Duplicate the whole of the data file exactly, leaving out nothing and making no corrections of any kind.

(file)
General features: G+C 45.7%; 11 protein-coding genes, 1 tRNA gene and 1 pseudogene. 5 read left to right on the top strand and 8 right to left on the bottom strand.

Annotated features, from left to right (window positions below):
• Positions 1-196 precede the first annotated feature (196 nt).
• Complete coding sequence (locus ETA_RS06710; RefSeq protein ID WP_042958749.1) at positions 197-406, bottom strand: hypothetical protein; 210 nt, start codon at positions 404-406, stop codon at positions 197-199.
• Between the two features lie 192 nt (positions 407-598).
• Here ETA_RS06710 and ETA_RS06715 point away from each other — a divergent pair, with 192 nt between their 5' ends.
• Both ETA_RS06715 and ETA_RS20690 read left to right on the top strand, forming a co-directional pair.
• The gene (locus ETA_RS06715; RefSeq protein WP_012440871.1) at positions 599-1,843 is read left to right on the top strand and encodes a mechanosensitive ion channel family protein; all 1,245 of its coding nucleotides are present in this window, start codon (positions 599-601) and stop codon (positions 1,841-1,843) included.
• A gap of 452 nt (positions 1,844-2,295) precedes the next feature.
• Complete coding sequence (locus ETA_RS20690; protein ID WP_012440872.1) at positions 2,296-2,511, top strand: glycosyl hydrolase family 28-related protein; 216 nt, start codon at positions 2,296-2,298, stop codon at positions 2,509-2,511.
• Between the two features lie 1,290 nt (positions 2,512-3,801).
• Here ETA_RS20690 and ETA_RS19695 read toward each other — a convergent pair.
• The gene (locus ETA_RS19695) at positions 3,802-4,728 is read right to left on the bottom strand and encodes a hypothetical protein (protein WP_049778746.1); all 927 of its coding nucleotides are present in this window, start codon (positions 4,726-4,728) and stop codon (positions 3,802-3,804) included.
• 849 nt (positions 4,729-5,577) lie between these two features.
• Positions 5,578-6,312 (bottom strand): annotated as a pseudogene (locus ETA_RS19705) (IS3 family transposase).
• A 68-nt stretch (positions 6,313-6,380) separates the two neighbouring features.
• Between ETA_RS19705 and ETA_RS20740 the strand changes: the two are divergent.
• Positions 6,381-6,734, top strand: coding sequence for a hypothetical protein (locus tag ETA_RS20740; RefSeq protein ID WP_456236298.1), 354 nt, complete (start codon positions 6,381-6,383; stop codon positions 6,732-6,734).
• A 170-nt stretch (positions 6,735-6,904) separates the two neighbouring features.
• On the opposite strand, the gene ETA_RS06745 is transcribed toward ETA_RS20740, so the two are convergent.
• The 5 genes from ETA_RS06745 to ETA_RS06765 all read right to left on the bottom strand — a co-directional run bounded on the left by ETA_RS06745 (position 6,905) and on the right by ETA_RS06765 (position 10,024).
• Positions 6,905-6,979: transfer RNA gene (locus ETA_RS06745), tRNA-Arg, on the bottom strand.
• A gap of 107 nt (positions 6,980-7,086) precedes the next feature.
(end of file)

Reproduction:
General features: G+C 45.7%; 11 protein-coding genes, 1 tRNA gene and 1 pseudogene. 5 read left to right on the top strand and 8 right to left on the bottom strand.

Annotated features, from left to right (window positions below):
• Positions 1-196 precede the first annotated feature (196 nt).
• Complete coding sequence (locus ETA_RS06710; RefSeq protein ID WP_042958749.1) at positions 197-406, bottom strand: hypothetical protein; 210 nt, start codon at positions 404-406, stop codon at positions 197-199.
• Between the two features lie 192 nt (positions 407-598).
• Here ETA_RS06710 and ETA_RS06715 point away from each other — a divergent pair, with 192 nt between their 5' ends.
• Both ETA_RS06715 and ETA_RS20690 read left to right on the top strand, forming a co-directional pair.
• The gene (locus ETA_RS06715; RefSeq protein WP_012440871.1) at positions 599-1,843 is read left to right on the top strand and encodes a mechanosensitive ion channel family protein; all 1,245 of its coding nucleotides are present in this window, start codon (positions 599-601) and stop codon (positions 1,841-1,843) included.
• A gap of 452 nt (positions 1,844-2,295) precedes the next feature.
• Complete coding sequence (locus ETA_RS20690; protein ID WP_012440872.1) at positions 2,296-2,511, top strand: glycosyl hydrolase family 28-related protein; 216 nt, start codon at positions 2,296-2,298, stop codon at positions 2,509-2,511.
• Between the two features lie 1,290 nt (positions 2,512-3,801).
• Here ETA_RS20690 and ETA_RS19695 read toward each other — a convergent pair.
• The gene (locus ETA_RS19695) at positions 3,802-4,728 is read right to left on the bottom strand and encodes a hypothetical protein (protein WP_049778746.1); all 927 of its coding nucleotides are present in this window, start codon (positions 4,726-4,728) and stop codon (positions 3,802-3,804) included.
• 849 nt (positions 4,729-5,577) lie between these two features.
• Positions 5,578-6,312 (bottom strand): annotated as a pseudogene (locus ETA_RS19705) (IS3 family transposase).
• A 68-nt stretch (positions 6,313-6,380) separates the two neighbouring features.
• Between ETA_RS19705 and ETA_RS20740 the strand changes: the two are divergent.
• Positions 6,381-6,734, top strand: coding sequence for a hypothetical protein (locus tag ETA_RS20740; RefSeq protein ID WP_456236298.1), 354 nt, complete (start codon positions 6,381-6,383; stop codon positions 6,732-6,734).
• A 170-nt stretch (positions 6,735-6,904) separates the two neighbouring features.
• On the opposite strand, the gene ETA_RS06745 is transcribed toward ETA_RS20740, so the two are convergent.
• The 5 genes from ETA_RS06745 to ETA_RS06765 all read right to left on the bottom strand — a co-directional run bounded on the left by ETA_RS06745 (position 6,905) and on the right by ETA_RS06765 (position 10,024).
• Positions 6,905-6,979: transfer RNA gene (locus ETA_RS06745), tRNA-Arg, on the bottom strand.
• A gap of 107 nt (positions 6,980-7,086) precedes the next feature.